A study of when Bell has scored his runs in his last 50 Test innings is revealing. True, he has been guilty of a rash of scores in the twenties, but it’s the easy runs that Bell hasn’t been scoring that heavily. His biggest failing is arguably a failure to cash-in when the going is good; when the heat is on, however, Bell plays a cool hand more often than not. Let me explain. It’s not a very scientific measure, but giving simple ratings from zero to five according the pressure of an innings is instructive. It’s based on the team total at the fall of wicket when Bell goes in. A score of 100 or above is zero-rated: for our purposes, a free bar as far as the batsman is concerned. The rest are rated thus: 80-99 on the board represents a pressure rating of one; 60-79 is two; 40-59 is three; 20-39 is four; and anything less than 19 warrants the maximum rating of five.
Therefore, the majority (just) of Bell’s knocks in his last 50 Test innings – going back from Headingley this year to Brisbane in November 2010 – have been under “no pressure”. In those 26 innings, Bell scored 875 runs at 43.75 (six not outs) with three hundreds and four fifties. Not bad, but not outstanding either. In the 24 innings when the pressure was on to varying degrees, he scored 1187 runs at 59.35 (four not outs) with three hundreds and eight fifties. Much, much better. Those tons were all against India and their pop-gun seamers, but two were made at No 3, and they were daddy hundreds: 159 and 235. In fact, in his four innings with a pressure rating of five, Bell averaged 71.6. And in three out of five knocks with a pressure rating of four, he scored a fifty (the other two resulted in single-figure scores against Ajmal, his recent nemesis, in the UAE).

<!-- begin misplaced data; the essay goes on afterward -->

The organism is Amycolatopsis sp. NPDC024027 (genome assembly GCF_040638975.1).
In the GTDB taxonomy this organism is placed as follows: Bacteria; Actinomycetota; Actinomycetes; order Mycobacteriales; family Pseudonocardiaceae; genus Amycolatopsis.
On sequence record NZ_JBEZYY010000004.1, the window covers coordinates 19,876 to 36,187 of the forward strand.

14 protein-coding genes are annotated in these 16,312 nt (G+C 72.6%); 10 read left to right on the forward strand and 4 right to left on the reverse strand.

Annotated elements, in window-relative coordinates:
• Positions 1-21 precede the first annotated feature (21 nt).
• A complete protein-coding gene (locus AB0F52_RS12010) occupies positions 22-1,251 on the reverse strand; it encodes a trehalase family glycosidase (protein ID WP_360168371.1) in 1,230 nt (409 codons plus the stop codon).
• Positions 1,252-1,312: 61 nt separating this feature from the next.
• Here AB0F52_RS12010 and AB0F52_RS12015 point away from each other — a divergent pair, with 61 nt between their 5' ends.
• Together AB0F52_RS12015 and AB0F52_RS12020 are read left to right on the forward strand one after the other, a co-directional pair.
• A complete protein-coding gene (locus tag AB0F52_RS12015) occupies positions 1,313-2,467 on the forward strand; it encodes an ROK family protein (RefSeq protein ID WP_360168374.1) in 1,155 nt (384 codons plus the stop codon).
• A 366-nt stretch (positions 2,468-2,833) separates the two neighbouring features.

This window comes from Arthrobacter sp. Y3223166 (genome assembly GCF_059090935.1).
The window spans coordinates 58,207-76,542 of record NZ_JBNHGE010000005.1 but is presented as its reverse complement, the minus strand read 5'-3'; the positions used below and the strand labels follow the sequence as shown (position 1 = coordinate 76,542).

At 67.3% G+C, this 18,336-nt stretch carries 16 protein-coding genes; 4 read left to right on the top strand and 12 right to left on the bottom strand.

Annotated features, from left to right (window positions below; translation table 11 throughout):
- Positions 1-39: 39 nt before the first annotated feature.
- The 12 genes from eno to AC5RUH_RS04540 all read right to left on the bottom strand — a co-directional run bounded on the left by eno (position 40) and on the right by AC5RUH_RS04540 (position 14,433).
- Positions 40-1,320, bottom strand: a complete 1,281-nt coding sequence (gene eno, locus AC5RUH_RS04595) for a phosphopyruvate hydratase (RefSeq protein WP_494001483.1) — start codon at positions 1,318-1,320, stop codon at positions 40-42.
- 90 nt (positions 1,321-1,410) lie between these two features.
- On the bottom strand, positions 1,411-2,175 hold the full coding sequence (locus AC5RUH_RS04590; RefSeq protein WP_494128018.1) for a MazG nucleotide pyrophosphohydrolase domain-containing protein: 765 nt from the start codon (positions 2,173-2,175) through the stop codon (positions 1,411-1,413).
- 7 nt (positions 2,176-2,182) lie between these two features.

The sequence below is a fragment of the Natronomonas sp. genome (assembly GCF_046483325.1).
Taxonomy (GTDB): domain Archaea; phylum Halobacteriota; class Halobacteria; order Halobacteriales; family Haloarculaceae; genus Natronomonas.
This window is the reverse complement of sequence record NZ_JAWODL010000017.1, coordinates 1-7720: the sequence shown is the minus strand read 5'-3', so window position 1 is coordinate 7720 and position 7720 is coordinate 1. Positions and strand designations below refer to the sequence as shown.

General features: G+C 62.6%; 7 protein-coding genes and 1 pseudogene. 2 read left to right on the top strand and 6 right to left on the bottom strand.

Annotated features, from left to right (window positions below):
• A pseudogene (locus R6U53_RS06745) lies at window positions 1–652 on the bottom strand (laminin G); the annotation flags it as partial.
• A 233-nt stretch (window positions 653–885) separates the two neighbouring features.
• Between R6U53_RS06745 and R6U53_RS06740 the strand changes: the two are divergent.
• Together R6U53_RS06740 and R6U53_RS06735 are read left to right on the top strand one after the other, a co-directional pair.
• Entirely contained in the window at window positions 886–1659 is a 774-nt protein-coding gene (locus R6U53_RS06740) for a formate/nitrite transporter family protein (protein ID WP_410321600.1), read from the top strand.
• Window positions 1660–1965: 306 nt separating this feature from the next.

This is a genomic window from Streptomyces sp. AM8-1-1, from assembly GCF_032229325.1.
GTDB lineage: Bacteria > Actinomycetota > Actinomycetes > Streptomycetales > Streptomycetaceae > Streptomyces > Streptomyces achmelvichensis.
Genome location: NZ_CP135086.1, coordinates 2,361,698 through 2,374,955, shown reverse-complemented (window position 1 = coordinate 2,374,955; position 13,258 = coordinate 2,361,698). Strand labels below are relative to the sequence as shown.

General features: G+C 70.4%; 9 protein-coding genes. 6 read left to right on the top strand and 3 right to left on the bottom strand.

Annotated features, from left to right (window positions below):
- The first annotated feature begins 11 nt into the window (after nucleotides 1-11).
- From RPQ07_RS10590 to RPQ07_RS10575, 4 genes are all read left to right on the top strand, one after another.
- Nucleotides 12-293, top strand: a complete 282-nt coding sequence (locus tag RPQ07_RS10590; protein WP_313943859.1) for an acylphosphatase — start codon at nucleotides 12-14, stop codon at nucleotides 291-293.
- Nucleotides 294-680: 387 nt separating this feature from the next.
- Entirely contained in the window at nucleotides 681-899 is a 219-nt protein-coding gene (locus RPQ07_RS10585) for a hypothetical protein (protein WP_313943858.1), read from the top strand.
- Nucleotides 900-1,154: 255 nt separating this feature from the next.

Where is all this heading? Well, apart from making the point that the mature Bell is no soft touch, this analysis suggests to me that Bell needs to be given more not less responsibility and that if he trusted his own game, and dispensed with his macho-man antics, he would be a hugely effective player – England’s Jayawardene, maybe, where Trott is our Dravid. Don’t forget that Bell was brought up (ever since that fateful remark of Daryl Hadlee’s about him being the best 16-year-old he’d ever seen) to bat No 3 for England. Unlike Ponting – a very different character for sure – who graduated to the role for Australia, Bell was promoted too early to that position. And now Trott, who used to bat one place below Bell at No 4 for Warwickshire, has the spot nailed down. I can’t help but imagine Bell must feel slightly jilted in the circumstances.
Just in time for the Ashes, the solution seems obvious, although I doubt it will ever happen: a buoyed-up, focused and relentless Ian Bell to open in Tests for England, allowing Joe Root to continue to bat with the joys of spring at No 5 or No 6. I’ll dream on, shall I?”